Described as a “Shazam for images” Lens is a tool inside the Pinterest mobile app that lets you use your camera identify objects that you see in the real world, for example furniture, clothing, and food. So, say if you see a chair or table you like when you’re in a restaurant, Lens will be able to either find you the exact or similar furniture which you’ll then be able to purchase, without leaving the app.
With both of these updates, customers can check out without having to leave Pinterest! Even though they are not yet available in the UK, they show just how much of an ecommerce powerhouse Pinterest is aiming to become: enabling users to purchase directly from the pin closes the gap between discovering a product and actually buying it.
Your strategy for making the most of Pinterest
Hopefully by now you can see that there is a huge opportunity to connect with engaged consumers on Pinterest. So where to start? We’ve put together a quick guide to help you make the most of what the platform has to offer.
Create tailored, or themed boards
Create a series of boards that focus on a theme or product, rather than making a single board. Try and avoid using product photography from your site – think about how to inspire people, especially those using visual search.
B& Q and John Lewis are both creating boards based on rooms, colours and moods:
B&Q Themed Boards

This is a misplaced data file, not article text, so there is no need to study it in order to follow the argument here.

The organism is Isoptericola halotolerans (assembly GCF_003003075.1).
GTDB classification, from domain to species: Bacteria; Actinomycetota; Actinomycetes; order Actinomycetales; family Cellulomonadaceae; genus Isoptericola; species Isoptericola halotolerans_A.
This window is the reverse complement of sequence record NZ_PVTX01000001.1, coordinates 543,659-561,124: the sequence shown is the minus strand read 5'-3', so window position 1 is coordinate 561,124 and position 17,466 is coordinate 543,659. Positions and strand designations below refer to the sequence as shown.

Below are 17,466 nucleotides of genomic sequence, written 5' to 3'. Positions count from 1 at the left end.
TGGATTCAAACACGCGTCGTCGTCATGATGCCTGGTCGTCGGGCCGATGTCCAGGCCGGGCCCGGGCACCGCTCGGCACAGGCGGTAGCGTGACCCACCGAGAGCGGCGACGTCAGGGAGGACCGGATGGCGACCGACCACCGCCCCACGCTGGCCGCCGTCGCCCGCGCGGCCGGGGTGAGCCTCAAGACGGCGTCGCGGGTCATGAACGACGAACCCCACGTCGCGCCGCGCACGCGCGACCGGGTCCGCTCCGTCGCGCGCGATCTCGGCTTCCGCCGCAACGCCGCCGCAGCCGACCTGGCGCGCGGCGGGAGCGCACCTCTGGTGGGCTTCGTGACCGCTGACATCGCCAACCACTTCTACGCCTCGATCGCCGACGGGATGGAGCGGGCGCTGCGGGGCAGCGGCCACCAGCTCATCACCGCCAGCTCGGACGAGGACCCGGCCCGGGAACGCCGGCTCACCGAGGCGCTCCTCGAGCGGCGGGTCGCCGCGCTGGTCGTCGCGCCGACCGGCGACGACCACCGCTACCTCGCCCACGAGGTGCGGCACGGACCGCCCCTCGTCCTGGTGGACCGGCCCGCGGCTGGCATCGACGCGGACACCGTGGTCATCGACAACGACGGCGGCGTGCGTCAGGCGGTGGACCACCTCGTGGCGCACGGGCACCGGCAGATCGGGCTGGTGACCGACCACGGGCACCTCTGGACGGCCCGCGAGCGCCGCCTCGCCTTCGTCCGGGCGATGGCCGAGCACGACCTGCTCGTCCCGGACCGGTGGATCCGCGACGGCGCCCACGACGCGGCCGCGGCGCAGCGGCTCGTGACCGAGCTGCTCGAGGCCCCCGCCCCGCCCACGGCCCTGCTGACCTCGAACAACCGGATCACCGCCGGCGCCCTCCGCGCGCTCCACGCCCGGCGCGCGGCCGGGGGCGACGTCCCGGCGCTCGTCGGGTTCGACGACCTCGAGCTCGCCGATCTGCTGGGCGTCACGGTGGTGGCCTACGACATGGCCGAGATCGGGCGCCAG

John Lewis themed boards
How to optimise your Pinterest pins
An infographic released by Ripen Ecommerce highlighted some of the most successful types of images on Pinterest and following these tips can help encourage users to share your content:
- Lighter images tend to get more engagement than darker images. According to a study by Curalate, pins with multiple dominant colours are repinned around 3.25 more than single colours and images with red and orange tones tend to encourage more repins than blues.
- Adding a description of between 200 – 300 characters can increase repins, and a call to action can increase engagement by 80%
- Taller images stand out more and have a greater chance of being repinned. The optimal size seems to be 735 by 1102 pixels.
- Images without faces receive 23% more repins than those with faces.
This is a great example of a well-optimised pin from notonthehighstreet.com:
Utilise different pin types
On top of traditional pins, which often include only an image, a description, and a link to your company website, Pinterest offers two types of pins that might help drive results for your ecommerce site.
Rich pins allow you to create pins that showcase more purchase information so that browsers can easily find a product you are selling, enabling you to offer your users additional information to generate more engagement and, eventually, higher conversions.
Rich Pins provide more context about an idea because they show extra information directly on a Pin. There are four types of Rich Pins: app, product, recipe and article. Visit Pinterest’s guide to enabling rich pins to find out how to get started.
Promoted Pins are just like regular Pins, however you can pay to promote them to users based on their interests and activities to increase their visibility. Promoted Pins generally perform just as well, if not better, than organic Pins, helping people discover and save ideas.
You can choose to pay for engagements or visits to your site. Once your campaign starts, see how it’s doing and make changes.
You can find a really comprehensive guide to setting up promoted pins on Social Media Expert.
Ensuring that Pinterest is included in your ecommerce PPC strategy will help give your products more visibility, which will ultimately increase traffic, drive sales and improve brand engagement.